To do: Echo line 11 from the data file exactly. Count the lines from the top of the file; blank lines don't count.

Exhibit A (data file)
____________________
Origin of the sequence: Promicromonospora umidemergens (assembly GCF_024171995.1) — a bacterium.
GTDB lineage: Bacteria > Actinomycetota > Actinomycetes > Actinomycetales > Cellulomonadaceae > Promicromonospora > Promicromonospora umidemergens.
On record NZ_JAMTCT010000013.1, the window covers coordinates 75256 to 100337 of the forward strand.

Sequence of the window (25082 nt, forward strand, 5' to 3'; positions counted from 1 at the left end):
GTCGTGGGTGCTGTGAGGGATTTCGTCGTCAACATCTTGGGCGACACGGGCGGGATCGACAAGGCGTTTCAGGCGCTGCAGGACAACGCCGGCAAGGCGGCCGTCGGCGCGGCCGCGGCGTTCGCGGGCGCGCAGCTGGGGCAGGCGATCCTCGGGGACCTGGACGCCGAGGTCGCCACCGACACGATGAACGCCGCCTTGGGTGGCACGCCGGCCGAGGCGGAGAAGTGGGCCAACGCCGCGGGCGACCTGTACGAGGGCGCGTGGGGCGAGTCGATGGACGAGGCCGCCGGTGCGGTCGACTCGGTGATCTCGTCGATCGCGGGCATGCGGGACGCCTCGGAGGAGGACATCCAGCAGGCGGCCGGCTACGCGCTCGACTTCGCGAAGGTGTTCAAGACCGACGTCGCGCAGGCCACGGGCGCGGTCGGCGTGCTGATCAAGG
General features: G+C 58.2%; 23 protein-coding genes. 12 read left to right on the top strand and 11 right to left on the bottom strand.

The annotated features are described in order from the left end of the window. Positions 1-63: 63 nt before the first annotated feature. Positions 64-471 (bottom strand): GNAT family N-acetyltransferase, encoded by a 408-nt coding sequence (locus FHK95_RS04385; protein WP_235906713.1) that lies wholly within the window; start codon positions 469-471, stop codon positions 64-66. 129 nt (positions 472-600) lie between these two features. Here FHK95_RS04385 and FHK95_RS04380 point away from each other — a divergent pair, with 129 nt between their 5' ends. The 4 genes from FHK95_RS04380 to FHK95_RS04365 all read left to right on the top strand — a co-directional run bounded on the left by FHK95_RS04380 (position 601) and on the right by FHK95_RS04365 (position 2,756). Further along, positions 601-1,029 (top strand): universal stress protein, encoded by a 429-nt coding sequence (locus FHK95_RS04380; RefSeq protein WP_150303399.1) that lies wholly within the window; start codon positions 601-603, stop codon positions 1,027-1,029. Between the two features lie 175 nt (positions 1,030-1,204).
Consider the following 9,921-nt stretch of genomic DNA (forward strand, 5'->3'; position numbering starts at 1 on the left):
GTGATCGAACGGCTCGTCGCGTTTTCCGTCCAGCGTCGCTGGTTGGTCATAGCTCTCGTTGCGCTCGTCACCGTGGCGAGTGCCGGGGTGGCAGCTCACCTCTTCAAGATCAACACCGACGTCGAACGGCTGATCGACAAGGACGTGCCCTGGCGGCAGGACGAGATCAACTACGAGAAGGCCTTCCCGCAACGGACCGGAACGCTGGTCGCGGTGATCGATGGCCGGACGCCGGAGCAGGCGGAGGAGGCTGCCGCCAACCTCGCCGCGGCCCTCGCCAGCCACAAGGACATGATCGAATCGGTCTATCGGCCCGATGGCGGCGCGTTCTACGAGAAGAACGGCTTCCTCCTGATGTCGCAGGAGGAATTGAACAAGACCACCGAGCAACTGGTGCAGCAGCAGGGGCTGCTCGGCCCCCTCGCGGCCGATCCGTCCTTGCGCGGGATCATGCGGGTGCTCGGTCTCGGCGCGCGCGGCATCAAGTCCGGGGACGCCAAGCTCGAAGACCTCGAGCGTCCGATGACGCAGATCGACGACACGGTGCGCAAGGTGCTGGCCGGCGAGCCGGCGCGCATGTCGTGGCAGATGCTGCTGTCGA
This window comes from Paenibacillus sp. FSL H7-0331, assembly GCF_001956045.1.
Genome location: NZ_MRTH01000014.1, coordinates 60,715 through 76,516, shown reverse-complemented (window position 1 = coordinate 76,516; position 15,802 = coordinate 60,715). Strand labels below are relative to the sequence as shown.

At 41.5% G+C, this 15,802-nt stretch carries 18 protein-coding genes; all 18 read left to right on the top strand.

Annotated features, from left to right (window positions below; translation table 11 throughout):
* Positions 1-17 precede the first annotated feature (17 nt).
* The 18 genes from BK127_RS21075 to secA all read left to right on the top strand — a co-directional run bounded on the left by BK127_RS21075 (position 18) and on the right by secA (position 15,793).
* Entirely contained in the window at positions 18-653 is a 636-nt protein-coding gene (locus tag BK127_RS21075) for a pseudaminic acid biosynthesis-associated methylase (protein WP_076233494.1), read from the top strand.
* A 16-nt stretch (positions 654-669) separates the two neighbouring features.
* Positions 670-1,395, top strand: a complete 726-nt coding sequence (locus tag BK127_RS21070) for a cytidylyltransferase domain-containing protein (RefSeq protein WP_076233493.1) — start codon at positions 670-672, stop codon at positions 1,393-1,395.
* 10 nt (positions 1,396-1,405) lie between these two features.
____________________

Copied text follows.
Genome location: NZ_MRTH01000014.1, coordinates 60,715 through 76,516, shown reverse-complemented (window position 1 = coordinate 76,516; position 15,802 = coordinate 60,715). Strand labels below are relative to the sequence as shown.